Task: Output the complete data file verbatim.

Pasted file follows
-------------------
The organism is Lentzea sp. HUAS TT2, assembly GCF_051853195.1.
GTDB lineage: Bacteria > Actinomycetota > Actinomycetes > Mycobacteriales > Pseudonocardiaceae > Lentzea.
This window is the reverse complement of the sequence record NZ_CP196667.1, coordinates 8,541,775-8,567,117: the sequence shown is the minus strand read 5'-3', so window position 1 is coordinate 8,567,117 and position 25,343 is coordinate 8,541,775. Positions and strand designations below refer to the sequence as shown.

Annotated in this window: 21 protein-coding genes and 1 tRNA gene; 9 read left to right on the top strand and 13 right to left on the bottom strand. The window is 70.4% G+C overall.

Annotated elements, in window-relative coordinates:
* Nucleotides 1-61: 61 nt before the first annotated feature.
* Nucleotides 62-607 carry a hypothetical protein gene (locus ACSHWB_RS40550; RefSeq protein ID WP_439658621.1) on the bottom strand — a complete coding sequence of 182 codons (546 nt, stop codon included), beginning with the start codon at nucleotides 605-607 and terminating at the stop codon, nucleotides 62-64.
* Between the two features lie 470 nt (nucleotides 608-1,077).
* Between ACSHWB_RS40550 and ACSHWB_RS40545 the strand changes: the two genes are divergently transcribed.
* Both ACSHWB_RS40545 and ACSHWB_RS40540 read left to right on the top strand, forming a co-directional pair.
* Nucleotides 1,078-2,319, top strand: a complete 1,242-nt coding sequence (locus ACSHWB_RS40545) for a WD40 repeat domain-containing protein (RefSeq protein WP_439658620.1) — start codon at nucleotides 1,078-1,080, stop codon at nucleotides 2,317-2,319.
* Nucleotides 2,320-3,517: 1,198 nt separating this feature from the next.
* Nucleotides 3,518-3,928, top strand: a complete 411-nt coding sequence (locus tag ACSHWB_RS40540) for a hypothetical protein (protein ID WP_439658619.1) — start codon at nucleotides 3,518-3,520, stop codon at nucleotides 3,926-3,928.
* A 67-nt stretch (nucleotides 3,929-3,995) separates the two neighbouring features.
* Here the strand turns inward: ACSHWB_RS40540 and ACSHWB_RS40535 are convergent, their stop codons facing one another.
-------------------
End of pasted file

The organism is Lentzea sp. HUAS TT2, assembly GCF_051853195.1.
GTDB lineage: Bacteria > Actinomycetota > Actinomycetes > Mycobacteriales > Pseudonocardiaceae > Lentzea.
This window is the reverse complement of the sequence record NZ_CP196667.1, coordinates 8,541,775-8,567,117: the sequence shown is the minus strand read 5'-3', so window position 1 is coordinate 8,567,117 and position 25,343 is coordinate 8,541,775. Positions and strand designations below refer to the sequence as shown.

Annotated in this window: 21 protein-coding genes and 1 tRNA gene; 9 read left to right on the top strand and 13 right to left on the bottom strand. The window is 70.4% G+C overall.

Annotated elements, in window-relative coordinates:
* Nucleotides 1-61: 61 nt before the first annotated feature.
* Nucleotides 62-607 carry a hypothetical protein gene (locus ACSHWB_RS40550; RefSeq protein ID WP_439658621.1) on the bottom strand — a complete coding sequence of 182 codons (546 nt, stop codon included), beginning with the start codon at nucleotides 605-607 and terminating at the stop codon, nucleotides 62-64.
* Between the two features lie 470 nt (nucleotides 608-1,077).
* Between ACSHWB_RS40550 and ACSHWB_RS40545 the strand changes: the two genes are divergently transcribed.
* Both ACSHWB_RS40545 and ACSHWB_RS40540 read left to right on the top strand, forming a co-directional pair.
* Nucleotides 1,078-2,319, top strand: a complete 1,242-nt coding sequence (locus ACSHWB_RS40545) for a WD40 repeat domain-containing protein (RefSeq protein WP_439658620.1) — start codon at nucleotides 1,078-1,080, stop codon at nucleotides 2,317-2,319.
* Nucleotides 2,320-3,517: 1,198 nt separating this feature from the next.
* Nucleotides 3,518-3,928, top strand: a complete 411-nt coding sequence (locus tag ACSHWB_RS40540) for a hypothetical protein (protein ID WP_439658619.1) — start codon at nucleotides 3,518-3,520, stop codon at nucleotides 3,926-3,928.
* A 67-nt stretch (nucleotides 3,929-3,995) separates the two neighbouring features.
* Here the strand turns inward: ACSHWB_RS40540 and ACSHWB_RS40535 are convergent, their stop codons facing one another.